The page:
Have you ever managed to completely avoid something, or a genre of something, because you just know you’ll be terrible at it? Or rather just assumed, without bothering with the try/fail nonsense, to forgo a project based on your (imaginary) future failure? I have; I do it all the time. Think back for a minute; have you ever seen a croissant on this blog? A Danish, perhaps? Pain au chocolat? A nice loaf of thick-sliced bread, maybe dinner rolls? No? No, you haven’t. Because I’m scared of two things: yeast-based baking and failure. Because in my life, the former typically begets the latter. And I do not embrace failure with open arms.
During your little mental walk-through just then, you may remember I committed to going to baking school (in a pretend way) with my dear friend Movita Beaucoup. I wasn’t actually going, no; but I was going to start in September teaching myself to do more classic pastry things like croissant and Danish dough, et cetera, in order to support her gigantic undertaking. Looking back, I had just made three types of chocolate cookies and I must have been in some chocolate-induced chemically altered state for thinking I could do that. Now time has passed, Movita is donning clogs and baking things for the public, and I haven’t made one successful attempt at pastry things. This is not to say there haven’t been attempts made; just none I’m willing to share with, oh, I don’t know…anyone.
But then, she made me a sheep for my birthday. That’s right: Movita, who is in baking school, like, 15 hours a day or something, has a real job and also blogs, had time to needle me the world’s most precious sheep. Which means I need to get a grip: I need to focus on the task at hand, which is teaching myself how to not be scared of things which involve rising and/or beurrage and/or lots of flour spread out on my counter.
I made myself a little confidence-booster this weekend, in the form of store-bought pizza dough. Sure, I didn’t make it, but I thought if I could bring it home and manage to not kill it, I could consider it a good start. Thankfully, I didn’t kill it, which means you get an incredible recipe for individual pizzas topped with salad.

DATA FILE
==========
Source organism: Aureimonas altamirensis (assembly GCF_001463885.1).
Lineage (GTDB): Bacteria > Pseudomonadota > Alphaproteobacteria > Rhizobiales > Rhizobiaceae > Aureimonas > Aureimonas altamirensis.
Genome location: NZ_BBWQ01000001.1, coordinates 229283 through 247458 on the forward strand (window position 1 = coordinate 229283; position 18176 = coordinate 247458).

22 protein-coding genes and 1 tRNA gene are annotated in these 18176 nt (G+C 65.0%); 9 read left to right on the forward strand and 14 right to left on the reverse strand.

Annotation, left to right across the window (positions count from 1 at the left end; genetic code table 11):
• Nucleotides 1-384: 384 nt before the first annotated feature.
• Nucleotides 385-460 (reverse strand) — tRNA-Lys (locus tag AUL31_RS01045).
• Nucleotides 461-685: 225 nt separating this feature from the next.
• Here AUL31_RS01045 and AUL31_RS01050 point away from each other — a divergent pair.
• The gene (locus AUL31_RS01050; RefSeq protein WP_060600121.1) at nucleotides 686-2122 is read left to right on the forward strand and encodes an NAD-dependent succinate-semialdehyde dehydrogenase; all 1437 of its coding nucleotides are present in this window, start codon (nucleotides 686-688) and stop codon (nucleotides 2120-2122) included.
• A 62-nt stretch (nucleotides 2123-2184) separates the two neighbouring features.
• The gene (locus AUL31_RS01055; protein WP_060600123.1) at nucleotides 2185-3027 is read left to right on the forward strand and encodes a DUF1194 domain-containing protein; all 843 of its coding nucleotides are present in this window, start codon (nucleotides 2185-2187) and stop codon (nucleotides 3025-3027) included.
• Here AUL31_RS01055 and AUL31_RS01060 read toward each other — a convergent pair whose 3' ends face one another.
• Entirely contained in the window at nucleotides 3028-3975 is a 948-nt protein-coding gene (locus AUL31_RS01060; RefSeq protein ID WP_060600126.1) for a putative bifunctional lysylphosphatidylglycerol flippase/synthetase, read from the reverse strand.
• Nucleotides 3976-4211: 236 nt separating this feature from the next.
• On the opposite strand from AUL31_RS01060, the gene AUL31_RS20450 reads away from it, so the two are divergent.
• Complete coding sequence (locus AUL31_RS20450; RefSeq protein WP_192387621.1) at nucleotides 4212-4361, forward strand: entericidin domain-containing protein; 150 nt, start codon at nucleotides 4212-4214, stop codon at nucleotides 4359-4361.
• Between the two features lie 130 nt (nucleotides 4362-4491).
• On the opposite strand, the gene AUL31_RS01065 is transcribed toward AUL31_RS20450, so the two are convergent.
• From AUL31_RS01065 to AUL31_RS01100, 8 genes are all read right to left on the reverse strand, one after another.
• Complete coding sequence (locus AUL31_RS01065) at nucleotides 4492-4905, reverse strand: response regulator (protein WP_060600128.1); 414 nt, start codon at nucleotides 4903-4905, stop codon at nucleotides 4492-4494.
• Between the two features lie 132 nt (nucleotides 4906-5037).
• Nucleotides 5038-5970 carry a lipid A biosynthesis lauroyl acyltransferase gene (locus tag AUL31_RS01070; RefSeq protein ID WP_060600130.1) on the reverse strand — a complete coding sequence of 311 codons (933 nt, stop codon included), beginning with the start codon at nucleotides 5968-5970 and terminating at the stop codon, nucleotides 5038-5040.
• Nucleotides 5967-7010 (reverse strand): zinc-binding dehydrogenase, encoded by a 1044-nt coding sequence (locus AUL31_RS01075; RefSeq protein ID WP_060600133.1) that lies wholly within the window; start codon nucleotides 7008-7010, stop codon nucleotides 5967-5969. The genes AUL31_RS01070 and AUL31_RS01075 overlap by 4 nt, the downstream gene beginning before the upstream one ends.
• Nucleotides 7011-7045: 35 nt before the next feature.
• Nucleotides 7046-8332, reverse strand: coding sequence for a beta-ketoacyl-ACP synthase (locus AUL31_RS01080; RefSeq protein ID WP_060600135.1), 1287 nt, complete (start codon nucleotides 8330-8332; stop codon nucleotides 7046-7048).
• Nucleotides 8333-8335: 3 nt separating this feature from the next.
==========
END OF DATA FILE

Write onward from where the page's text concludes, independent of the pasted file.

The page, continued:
Have you ever had one of those? Delightful. Because sometimes pizza can get too, well, flat in the flavor department. Everything melts together, and although pizza is excellent in general, it’s nice to have a little something to go along with it to brighten things up a bit. With this recipe, you get that little something right on top of the pizza; so efficient, right? I know.
So whether you’re on Team Pizza or Team Salad, now you can be on Team Both: I took some inspiration from last year’s chopped apple salad + pomegranate vinaigrette and paired it with a recipe for blue cheese pizza in The Beekman 1802 Heirloom Cookbook. Similar ingredient profiles + a little creativity = delicious little individual pizzas topped with greens. A great fall and winter light lunch, especially with apples in season right now. Once the pomegranates are in, I’ll be using them to top this off as well. Imagine a little smattering of juice-filled seeds over this; I’m excited too.
You eat this pizza and pretend, if you will, that I made from-scratch pizza dough. If you’re talented in that area, please make your own for this recipe. In the meantime, I’m going to dust myself off and work on some pastry for you. Because Movita? She breaks giant mixers all day and cries all night from exhaustion, and still she loves baking school and learning. I love learning too, so I’m going to give it another go.
Adapted and inspired by three things: My chopped apple salad + pomegranate vinaigrette from last year (originally a Bobby Flay recipe from the Bar Americain Cookbook), The blue cheese pizza recipe from The Beekman 1802 Heirloom Cookbook by Dr. Brent Ridge and Josh Kilmer-Purcell, and my intense and neer-ending love of California Pizza Kitchen’s pear and gorgonzola pizza, which – when I first had it years ago – was the first time I experienced something so bold as salad-topped pizza.
Caramelized Onion + Apple Pizza Salad
for Team Pizza:
- 1 store-bought pizza dough (one which makes a full-size/14-inch or so pizza, divided evenly into 4 balls
- 3 tablespoons unsalted butter + 4 tablespoons olive oil, divided
- 2 large yellow onions, thinly sliced
- 2 sweetish apples of your choosing (I’m currently in love with the organic Fiji variety), peeled and thinly sliced*
- 4 ounces gorgonzola cheese, crumbled and divided (1 ounce will be used for the salad topping)
- 2/3 cup walnuts, divided (1/3 cup will be used for salad topping)
- sea salt and fresh ground black pepper, to taste
for Team Salad:**
- 4-5 ounces spinach leaves, hard stems removed (you can use baby spinach, but i like the durability and texture of regular spinach on this)
- 8 ounces pomegranate juice
- 2 tablespoons granulated sugar
- 1 tablespoon Dijon mustard
- 1 teaspoon honey
- 2 tablespoons red wine vinegar
- 1/2 cup olive oil
- sea salt and fresh ground black pepper, to taste